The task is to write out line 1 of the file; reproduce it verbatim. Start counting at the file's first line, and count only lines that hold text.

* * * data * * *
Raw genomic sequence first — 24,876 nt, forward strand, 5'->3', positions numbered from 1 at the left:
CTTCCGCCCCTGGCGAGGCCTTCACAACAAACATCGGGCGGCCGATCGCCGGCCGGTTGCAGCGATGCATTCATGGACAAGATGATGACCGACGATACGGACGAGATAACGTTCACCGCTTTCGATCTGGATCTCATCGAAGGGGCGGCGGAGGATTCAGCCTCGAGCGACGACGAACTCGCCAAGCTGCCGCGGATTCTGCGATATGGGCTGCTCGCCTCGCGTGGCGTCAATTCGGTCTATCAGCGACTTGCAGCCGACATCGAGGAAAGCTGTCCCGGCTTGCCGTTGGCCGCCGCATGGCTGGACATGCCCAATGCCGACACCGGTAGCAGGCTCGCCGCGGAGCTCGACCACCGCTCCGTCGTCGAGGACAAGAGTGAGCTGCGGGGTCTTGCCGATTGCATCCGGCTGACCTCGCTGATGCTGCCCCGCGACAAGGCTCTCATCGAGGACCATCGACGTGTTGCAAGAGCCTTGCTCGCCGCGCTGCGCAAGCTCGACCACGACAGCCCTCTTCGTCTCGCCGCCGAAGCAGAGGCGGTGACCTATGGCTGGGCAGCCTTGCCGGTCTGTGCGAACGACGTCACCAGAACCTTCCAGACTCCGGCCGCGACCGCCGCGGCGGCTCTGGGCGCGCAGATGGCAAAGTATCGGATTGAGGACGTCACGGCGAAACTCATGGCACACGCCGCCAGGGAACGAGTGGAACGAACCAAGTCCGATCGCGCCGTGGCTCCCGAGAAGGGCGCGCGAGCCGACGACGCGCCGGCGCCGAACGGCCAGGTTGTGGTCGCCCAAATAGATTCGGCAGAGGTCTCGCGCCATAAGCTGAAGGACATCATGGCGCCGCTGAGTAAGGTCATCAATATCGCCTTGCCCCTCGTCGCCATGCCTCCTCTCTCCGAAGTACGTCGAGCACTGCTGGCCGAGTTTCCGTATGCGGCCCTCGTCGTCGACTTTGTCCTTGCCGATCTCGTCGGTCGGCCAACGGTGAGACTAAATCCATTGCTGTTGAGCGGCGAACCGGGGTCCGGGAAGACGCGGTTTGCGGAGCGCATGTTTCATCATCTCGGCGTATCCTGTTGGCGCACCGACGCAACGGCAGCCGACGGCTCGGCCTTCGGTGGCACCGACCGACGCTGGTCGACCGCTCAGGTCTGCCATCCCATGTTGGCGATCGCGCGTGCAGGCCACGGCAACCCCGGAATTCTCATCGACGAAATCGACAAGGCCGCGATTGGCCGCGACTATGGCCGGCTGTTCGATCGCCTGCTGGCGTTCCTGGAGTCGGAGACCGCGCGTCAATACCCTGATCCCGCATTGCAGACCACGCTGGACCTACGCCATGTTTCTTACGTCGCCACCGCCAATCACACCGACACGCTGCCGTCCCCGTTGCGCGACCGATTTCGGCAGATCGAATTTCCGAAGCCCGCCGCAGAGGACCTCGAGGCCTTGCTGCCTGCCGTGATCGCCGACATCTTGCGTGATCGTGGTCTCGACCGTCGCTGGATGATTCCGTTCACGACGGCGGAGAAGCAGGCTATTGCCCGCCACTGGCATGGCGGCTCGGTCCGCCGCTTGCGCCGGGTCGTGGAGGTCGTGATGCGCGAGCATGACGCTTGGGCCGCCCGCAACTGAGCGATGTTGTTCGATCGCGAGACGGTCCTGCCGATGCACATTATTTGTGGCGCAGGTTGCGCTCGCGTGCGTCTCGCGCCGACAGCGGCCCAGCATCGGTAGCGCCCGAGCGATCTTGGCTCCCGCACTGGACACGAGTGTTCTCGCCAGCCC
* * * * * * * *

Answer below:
Raw genomic sequence first — 24,876 nt, forward strand, 5'->3', positions numbered from 1 at the left: